Senator John Kerry (D-Mass.), Chairman of the Commerce Subcommittee on Communications, Technology, and the Internet, today applauded the Federal Communications Commission (FCC) for taking a key step to protect consumers from being denied the television channels they pay for and rely on as a negotiating tactic during disputes between broadcasters and cable companies.
The FCC today announced they will move forward with a "notice of proposed rulemaking," a proposed set of rules to reform the way broadcasters and cable companies negotiate during retransmission disputes.
"Our Committee has been plugging away at this issue for the better part of a year, and there is broad agreement that there's got to be a better answer than to again and again have consumers become collateral damage in the contract collisions between major corporate entities. I'm happy to hear that the FCC will initiate a rulemaking process to address the now all too frequent disruptions that consumers have experienced. Today's announcement recognizes that when disputes end in lost signals and dark television screens, no one wins," said Sen. Kerry.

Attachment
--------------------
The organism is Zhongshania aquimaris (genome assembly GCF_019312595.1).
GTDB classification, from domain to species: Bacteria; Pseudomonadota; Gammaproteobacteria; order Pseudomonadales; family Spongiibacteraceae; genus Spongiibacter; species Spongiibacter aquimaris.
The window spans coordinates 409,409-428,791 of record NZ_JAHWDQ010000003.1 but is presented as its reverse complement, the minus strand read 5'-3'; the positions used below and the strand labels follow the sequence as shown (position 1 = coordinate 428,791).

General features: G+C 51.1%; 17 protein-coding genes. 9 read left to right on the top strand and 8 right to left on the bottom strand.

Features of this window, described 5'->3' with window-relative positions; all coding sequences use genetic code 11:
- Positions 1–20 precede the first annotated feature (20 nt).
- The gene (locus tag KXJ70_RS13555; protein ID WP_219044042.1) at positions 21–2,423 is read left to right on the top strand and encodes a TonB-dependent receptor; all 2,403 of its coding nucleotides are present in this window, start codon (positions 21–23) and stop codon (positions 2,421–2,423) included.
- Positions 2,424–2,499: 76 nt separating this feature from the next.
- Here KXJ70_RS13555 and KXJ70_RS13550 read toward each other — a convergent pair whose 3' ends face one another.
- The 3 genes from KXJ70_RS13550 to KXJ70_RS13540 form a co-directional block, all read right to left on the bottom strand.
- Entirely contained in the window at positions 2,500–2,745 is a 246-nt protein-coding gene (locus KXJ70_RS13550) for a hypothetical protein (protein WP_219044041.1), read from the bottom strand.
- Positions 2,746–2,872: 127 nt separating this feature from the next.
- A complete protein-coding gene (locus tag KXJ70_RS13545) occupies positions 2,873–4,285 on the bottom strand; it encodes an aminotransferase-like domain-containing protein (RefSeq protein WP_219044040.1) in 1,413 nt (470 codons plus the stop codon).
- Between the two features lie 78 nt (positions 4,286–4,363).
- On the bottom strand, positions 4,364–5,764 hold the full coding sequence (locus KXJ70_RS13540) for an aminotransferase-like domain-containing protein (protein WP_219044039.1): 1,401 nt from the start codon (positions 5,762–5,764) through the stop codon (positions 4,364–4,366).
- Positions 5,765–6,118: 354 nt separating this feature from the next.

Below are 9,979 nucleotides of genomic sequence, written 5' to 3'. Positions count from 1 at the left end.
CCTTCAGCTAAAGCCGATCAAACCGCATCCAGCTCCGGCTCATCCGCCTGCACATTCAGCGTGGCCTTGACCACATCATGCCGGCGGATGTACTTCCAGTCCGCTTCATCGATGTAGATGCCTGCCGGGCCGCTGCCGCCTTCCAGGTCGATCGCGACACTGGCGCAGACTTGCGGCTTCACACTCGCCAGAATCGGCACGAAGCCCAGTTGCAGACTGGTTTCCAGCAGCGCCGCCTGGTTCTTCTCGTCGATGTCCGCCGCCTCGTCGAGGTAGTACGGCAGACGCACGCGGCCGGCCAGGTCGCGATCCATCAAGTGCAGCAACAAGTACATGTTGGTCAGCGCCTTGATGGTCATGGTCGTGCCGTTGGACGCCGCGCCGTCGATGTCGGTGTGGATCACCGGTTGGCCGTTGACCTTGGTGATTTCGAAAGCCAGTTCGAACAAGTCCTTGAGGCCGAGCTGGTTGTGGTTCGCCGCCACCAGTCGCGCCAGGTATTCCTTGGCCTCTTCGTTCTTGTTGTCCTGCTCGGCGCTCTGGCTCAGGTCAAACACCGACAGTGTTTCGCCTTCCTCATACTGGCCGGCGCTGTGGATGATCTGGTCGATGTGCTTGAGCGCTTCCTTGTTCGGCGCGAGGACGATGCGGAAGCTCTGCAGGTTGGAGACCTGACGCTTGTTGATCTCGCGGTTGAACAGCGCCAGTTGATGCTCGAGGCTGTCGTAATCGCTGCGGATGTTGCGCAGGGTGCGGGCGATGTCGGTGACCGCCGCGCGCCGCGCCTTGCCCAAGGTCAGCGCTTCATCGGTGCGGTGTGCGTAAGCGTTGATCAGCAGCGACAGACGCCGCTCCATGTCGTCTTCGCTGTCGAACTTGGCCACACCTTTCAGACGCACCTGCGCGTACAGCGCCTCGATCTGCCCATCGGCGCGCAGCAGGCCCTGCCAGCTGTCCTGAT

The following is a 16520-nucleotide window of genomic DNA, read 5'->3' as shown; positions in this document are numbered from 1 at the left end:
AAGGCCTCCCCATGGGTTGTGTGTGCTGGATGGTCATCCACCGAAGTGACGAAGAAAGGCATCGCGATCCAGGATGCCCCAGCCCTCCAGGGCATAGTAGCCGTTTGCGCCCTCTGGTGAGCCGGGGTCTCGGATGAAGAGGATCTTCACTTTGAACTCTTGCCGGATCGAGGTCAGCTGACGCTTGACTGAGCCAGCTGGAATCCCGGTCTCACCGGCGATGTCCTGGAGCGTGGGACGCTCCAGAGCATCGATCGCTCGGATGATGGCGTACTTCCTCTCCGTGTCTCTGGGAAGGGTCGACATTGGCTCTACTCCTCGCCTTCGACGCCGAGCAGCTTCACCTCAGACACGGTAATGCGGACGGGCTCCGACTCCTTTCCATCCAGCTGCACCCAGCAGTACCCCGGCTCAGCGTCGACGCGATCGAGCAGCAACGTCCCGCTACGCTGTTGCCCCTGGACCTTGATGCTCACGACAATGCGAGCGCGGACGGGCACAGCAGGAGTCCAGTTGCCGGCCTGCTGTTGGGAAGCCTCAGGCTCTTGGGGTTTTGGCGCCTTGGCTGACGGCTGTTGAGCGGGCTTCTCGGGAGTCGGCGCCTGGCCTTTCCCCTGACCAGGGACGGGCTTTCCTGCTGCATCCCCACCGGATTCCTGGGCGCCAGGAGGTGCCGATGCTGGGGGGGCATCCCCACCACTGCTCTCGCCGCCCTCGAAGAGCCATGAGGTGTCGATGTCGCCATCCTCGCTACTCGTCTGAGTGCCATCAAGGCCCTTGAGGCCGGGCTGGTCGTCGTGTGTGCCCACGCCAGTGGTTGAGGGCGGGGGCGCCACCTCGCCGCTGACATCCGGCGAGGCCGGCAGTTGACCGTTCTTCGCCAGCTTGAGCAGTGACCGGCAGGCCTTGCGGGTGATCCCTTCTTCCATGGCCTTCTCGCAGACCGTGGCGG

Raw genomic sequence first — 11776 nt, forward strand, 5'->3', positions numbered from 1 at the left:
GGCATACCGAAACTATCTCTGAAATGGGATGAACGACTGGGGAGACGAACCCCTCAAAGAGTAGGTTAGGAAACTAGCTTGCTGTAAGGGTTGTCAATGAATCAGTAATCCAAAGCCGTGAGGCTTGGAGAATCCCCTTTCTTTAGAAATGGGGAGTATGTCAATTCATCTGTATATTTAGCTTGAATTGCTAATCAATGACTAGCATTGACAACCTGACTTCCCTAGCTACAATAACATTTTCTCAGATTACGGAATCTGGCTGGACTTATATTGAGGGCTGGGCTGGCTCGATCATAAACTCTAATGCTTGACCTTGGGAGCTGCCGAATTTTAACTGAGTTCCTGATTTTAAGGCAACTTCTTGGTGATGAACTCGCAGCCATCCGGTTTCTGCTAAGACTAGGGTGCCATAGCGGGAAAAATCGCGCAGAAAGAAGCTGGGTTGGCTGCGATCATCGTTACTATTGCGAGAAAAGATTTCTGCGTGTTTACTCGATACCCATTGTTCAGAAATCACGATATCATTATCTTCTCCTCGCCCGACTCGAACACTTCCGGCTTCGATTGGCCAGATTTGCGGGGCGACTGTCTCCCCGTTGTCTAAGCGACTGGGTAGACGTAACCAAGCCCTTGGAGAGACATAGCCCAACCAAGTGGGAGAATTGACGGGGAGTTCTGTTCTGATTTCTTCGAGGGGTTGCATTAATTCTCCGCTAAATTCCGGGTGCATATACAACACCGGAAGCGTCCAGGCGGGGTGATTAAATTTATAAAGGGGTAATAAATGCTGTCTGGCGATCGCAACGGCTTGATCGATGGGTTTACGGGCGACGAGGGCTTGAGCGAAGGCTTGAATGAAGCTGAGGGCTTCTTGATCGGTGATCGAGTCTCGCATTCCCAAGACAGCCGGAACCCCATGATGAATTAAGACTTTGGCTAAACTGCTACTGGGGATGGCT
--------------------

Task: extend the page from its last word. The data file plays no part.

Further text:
"With the FCC taking action and their experts focused on a solution, there's no need to introduce legislation at this time," Kerry added. "I will work with the FCC and appreciate the agency listening and acting to foster a better dialogue and a more rational system."
Kerry has led the Senate's efforts to reform retransmission disputes. He has sent a series of letters to cable companies, broadcasters, and the FCC during disputes that threatened to cut TV signals for consumers. He also provided draft legislation to the FCC in October to protect consumers and encourage reform. Last month, Kerry chaired a hearing entitled "Television Viewers, Retransmission Consent, and the Public Interest."